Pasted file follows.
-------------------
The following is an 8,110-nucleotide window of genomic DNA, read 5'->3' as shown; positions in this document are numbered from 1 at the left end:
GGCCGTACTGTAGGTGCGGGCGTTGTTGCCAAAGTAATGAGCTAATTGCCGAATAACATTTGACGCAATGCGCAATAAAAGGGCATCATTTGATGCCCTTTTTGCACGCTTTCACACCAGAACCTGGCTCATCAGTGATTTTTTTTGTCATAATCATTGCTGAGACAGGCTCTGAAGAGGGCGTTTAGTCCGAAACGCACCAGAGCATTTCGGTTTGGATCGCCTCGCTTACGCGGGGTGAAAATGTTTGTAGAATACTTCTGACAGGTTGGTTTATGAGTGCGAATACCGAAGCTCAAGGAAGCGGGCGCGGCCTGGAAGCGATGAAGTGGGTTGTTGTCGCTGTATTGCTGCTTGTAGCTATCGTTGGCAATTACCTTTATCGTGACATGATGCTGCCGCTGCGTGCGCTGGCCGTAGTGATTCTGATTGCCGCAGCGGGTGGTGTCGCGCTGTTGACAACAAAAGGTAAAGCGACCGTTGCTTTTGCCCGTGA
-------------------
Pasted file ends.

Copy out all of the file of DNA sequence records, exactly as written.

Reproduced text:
The following is an 8,110-nucleotide window of genomic DNA, read 5'->3' as shown; positions in this document are numbered from 1 at the left end:
GGCCGTACTGTAGGTGCGGGCGTTGTTGCCAAAGTAATGAGCTAATTGCCGAATAACATTTGACGCAATGCGCAATAAAAGGGCATCATTTGATGCCCTTTTTGCACGCTTTCACACCAGAACCTGGCTCATCAGTGATTTTTTTTGTCATAATCATTGCTGAGACAGGCTCTGAAGAGGGCGTTTAGTCCGAAACGCACCAGAGCATTTCGGTTTGGATCGCCTCGCTTACGCGGGGTGAAAATGTTTGTAGAATACTTCTGACAGGTTGGTTTATGAGTGCGAATACCGAAGCTCAAGGAAGCGGGCGCGGCCTGGAAGCGATGAAGTGGGTTGTTGTCGCTGTATTGCTGCTTGTAGCTATCGTTGGCAATTACCTTTATCGTGACATGATGCTGCCGCTGCGTGCGCTGGCCGTAGTGATTCTGATTGCCGCAGCGGGTGGTGTCGCGCTGTTGACAACAAAAGGTAAAGCGACCGTTGCTTTTGCCCGTGA